As a native of the area described in Hannah Fowler, I am in tune with the feelings and hopes of the people. This book so clearly and accurately describes those feelings that I could read only a little at a time. No book has ever been so intense for me. Tears came with each chapter. Having married a person from a different section of the US where attitudes and ideals are different, I had long sought some way to explain the differences - this book is the way.
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9 of 9 people found the following review helpful
on July 24, 2005
Format: PaperbackVerified Purchase
As an English teacher, and a lover of historic fiction, I am surprised that Giles does not rank with Willa Cather and Larry McMurtry. Perhaps she should have chosen another publisher when she was first writing her multi-book series that starts in Kentucky and ends in Denver with her novel Six Horse Hitch. At any rate, Hannah Fowler, in my opinion her best, is a wonderful read. I know. I have read it many times.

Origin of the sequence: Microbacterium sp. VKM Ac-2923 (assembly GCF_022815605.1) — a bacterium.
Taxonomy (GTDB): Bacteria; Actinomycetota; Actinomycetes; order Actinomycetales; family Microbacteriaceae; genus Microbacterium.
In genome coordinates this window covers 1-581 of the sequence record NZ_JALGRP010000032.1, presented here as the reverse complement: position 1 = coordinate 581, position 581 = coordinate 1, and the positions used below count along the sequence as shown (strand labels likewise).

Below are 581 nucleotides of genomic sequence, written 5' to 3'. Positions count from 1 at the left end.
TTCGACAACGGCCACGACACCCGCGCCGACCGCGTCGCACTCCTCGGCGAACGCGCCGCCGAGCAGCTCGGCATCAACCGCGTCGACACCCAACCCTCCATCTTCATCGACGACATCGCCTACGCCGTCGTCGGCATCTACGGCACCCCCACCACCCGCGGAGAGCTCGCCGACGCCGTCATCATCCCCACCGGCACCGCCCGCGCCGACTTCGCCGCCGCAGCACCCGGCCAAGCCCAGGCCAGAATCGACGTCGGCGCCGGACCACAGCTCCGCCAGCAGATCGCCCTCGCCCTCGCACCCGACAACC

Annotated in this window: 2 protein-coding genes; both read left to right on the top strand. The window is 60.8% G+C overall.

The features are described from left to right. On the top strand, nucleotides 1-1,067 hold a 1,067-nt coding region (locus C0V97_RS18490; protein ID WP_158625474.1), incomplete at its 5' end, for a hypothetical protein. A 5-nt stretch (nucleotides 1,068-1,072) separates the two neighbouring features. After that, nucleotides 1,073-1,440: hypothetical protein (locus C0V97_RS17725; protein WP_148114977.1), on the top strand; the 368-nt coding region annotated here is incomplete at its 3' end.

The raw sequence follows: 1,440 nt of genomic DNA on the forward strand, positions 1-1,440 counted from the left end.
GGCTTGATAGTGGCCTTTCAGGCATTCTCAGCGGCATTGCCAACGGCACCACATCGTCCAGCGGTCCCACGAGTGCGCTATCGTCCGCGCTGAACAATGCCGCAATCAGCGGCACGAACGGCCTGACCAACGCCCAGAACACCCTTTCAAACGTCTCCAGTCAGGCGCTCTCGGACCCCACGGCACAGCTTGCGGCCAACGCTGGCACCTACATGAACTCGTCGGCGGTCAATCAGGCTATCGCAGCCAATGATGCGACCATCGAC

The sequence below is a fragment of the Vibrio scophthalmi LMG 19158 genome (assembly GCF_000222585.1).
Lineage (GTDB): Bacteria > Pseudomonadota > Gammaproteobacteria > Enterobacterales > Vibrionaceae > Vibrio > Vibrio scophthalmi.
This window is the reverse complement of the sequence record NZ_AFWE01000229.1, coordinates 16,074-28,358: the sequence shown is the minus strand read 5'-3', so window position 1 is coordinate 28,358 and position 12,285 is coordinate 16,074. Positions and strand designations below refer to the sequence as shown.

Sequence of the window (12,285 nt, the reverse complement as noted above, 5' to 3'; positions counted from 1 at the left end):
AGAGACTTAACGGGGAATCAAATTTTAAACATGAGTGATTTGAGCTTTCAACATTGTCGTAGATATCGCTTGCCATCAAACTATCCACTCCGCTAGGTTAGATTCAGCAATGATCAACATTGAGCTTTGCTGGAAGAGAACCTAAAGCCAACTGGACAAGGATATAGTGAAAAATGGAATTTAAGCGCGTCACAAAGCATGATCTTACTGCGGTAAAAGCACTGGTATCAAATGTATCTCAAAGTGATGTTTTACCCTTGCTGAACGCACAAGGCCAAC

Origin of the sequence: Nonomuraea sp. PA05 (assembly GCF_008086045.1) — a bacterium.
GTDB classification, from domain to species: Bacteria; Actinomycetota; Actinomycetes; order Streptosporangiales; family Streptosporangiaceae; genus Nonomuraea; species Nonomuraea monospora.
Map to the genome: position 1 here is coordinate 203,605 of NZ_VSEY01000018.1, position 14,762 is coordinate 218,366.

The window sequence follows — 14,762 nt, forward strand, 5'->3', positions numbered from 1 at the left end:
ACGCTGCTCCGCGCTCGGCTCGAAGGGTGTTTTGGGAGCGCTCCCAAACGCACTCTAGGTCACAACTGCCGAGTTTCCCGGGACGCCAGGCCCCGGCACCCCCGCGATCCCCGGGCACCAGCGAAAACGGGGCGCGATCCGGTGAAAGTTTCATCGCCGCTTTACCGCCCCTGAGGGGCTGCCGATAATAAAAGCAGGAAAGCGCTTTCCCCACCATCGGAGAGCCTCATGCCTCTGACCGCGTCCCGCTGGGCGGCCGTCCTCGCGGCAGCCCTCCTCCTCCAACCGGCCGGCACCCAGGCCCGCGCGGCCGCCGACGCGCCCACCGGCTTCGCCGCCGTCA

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9 of 9 people found the following review helpful
on February 4, 1999
Format: Paperback
I first read this book over 15 years ago. I have since gone back and read it over about every year or two. The writer has created such real characters and a story line that is just as readable as it was when it was first written. I can not recommend this books strongly enough.
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6 of 6 people found the following review helpful
on October 18, 2008
Format: Hardcover